Happy Fourth, all! Today marks the 240th anniversary of the adoption of the U.S. Declaration of Independence.
The Declaration really did not mark the start of the Revolutionary War; that had come more than a year earlier, in April 1775, with the “shot heard ’round the world” at the Battles of Lexington and Concord (Paul Revere’s “Midnight Ride” had come the day before that). Those battles were soon followed by the Siege of Boston, which included the Battle of Bunker Hill in June 1775 as the besieged British soldiers tried (and failed) to break the siege. There is a monument, museum, and memorial park there today. In true modern American fashion, there is also a shopping mall. But I digress.
The Declaration only came after the Continental Congress’ pleas to King George III to intercede with Parliament on their behalf went unanswered, or perhaps more accurately, were answered with Parliament’s approval of the Proclamation of Rebellion in August. This was followed by the King’s speech at the opening of Parliament in October 1775, reciting the offenses of the colonial rebels and declaring the details of his intent to suppress them. By December, the Continental Congress responded with the publication of their rebuttal in the Journals of Congress.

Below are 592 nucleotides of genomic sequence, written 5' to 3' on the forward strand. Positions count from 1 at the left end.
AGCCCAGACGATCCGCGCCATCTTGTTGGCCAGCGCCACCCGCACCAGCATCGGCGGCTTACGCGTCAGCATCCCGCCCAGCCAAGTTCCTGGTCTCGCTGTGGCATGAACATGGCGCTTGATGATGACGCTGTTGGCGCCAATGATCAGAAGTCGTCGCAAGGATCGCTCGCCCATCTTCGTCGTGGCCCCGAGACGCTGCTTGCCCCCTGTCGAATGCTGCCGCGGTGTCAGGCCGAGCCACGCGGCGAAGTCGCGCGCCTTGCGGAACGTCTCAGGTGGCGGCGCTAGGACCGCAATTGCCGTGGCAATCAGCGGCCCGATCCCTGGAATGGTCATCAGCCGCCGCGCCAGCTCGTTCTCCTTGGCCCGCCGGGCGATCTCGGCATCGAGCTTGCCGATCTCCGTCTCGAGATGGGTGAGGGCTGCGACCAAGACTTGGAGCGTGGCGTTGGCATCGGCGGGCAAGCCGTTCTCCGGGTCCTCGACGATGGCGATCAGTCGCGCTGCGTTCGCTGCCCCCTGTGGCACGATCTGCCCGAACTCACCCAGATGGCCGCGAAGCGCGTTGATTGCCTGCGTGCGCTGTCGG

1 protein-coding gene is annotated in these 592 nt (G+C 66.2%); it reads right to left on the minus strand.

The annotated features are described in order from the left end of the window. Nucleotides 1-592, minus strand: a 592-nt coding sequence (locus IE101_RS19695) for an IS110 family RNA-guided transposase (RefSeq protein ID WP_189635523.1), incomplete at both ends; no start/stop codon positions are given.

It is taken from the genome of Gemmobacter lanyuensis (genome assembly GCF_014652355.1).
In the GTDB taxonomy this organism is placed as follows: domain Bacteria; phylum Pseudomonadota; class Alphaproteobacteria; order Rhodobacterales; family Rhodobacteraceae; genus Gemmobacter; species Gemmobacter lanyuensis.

While all of this slow-paced exchange of political proclamations and speeches was going on, war was breaking out in earnest: in South Carolina, in Virginia, in Quebec, even in the Bahamas.
It was not until June, 1776, that the Continental Congress met to discuss a formal declaration of independence . After some drafts, discussion, and revisions, Congress actually voted for and declared independence on 2 July 1776 by approving the deceptively brief Lee Resolution:
“Resolved, that these United Colonies are, and of right, ought to be, Free and Independent States; that they are absolved of all allegiance to the British crown, and that all political connexion between them, and the state of Great Britain, is, and ought to be, totally dissolved.”
The Declaration itself – the long version justifying all of the reasons for the colonists to “dissolve the Political Bands which have connected them” to Great Britain – was adopted two days later and began to be published in newspapers and broadsides around the colonies. It was not actually signed until August, 1776.
But back to the Declaration: who knew that Chuck Norris was such a history buff? Several years ago for Independence Day, he published a pair of articles at Town Hall, relating some interesting and little-known facts about the Declaration of Independence. Check them out here:
Enjoy… and have a happy and safe Independence Day!